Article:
A Theory (Crackpot as it may be)

Discussion in 'TV on DVD and Blu-ray' started by Kevin/M, Jun 20, 2005.

  1. Kevin/M

    Kevin/M Agent

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    Yes, We've all heard about the music clearances issued that have plaguedf quite a few DVD's (And in the Case of Space Ghost Coast to Coast, Guest Clearances [​IMG] ), but i have a theory that at least a little of the the Music Industry's holding out for some titles might have been caused the ongoing Music Pirascy/P2p Issue, and the prominence of Napster and Kazaa from a few years back). I figure that the Music Industry might have wanted to idsh out a subtle punishment for the piracy of their music by choosing not to clear some titles so the DVD comapnies can release them. Call it Crackpot, call it conspiracy, call it far-fetched if you will, but it can't be ruled out completely
     
  2. TravisR

    TravisR Studio Mogul

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    Yeah but they are losing a chance to make up some money that they are losing to piracy. What would make them want to 'punish' DVD companies? Especially when some of them are owned by the same parent company.

    Like you said, it can't be ruled out completely but almost nothing can be ruled out completely[​IMG]
     
  3. Kyle McKnight

    Kyle McKnight Cinematographer

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    I'd think it's about as close to impossible as you could get.
     
  4. Mike*SC

    Mike*SC Second Unit

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    Can't be ruled out completely? Well, proving a negative is generally impossible. I can't rule out completely that there are invisible giraffes living in my underwear, but I can be pretty certain there aren't.

    Remember, the music "industry" is in fact many labels, each run by many individuals. They do not act in unison. But they are united in one goal: they want to make money. The notion that each of these labels would act in the same mysterious way -- a way that runs counter to profit -- as an act of vengeance makes no sense at all. Further, they have never been secretive about their fight against piracy. So why would they engage in a secret (er... "subtle") act of revenge when virtually nobody would be aware of why they are doing it?

    Also realize that songs can be controlled by a variety of entities. Depending on the contractual sitiuation, a composer or lyricist can put the kybosh on a clearance deal if he wants more money... or simply doesn't want to sell his song.

    And finally, music rights clearance issues have been around for years and years... they predate Napster and all the other file sharing programs by decades. These issues have prevented the release of compilation LPs and CDs, VHS releases, and production on scenes in movies. Were these rights denials an act of pre-revenge for possible file sharing if ever an internet were invented? Well, you can't rule it out completely. But really, you can.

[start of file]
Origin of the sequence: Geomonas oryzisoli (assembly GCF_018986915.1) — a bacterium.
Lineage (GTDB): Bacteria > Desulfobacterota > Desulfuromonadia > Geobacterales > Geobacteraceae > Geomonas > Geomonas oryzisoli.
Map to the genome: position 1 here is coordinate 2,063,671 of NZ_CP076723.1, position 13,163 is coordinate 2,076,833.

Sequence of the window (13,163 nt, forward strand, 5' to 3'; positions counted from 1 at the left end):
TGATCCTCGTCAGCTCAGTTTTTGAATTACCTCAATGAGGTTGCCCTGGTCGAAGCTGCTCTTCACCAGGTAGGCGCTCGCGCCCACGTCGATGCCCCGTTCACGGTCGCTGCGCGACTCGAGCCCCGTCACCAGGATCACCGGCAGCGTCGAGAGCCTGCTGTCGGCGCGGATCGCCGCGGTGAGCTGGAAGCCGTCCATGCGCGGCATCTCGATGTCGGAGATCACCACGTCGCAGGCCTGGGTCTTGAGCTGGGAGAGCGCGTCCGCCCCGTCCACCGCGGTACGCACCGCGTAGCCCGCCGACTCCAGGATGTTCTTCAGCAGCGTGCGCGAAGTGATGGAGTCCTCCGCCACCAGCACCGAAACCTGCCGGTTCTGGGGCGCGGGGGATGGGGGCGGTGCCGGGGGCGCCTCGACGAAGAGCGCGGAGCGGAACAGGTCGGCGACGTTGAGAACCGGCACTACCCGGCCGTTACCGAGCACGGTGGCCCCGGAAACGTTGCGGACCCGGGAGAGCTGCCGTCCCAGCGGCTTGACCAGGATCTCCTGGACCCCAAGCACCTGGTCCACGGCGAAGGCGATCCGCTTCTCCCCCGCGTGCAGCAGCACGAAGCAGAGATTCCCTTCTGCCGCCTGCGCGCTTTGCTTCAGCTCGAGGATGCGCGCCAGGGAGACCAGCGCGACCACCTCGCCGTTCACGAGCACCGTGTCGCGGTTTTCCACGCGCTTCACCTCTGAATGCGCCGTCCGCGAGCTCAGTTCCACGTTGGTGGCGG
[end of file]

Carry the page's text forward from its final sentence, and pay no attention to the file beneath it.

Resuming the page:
5. Kevin/M

    Kevin/M Agent

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    Notice how i said that Music Piracy could play at least a small part in the matter. I didn't say it singlehandedly caused it (and notice how i said it was a theory, not a fact)


    True, But the necessity for Clearances skyrocketed to it's current maginutde with the TV-on-DVD boom, which was overlapped with/happened almost immediately after the famous Music Piracy lawsuits. MY Theory is that the Music Labels could have seen this boom (and the studios at the door trying to get clearances) as a way to send everyone the message that Music Piracy could cause a problem .
    Also, The Music Labels could've asked more more money to compensate for the money lost from Piracy and attendant lawsuits
     
  6. MatthewA

    MatthewA Lead Actor

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    I thought they used lawsuits and prison time to punish music pirates. [​IMG]

    Anyway, I was wondering that they may be using the same cost models for music licensing of TV shows on DVD that they use for movies; thus if one were to license "Strangers in the Night" for a movie, it would cost $20,000, while an episode of a TV series using the same song would also shell out $20,000 for the song. Ad about 20 or 30 more songs and you've got about half the allotted budget for a release going to pay for music.
     

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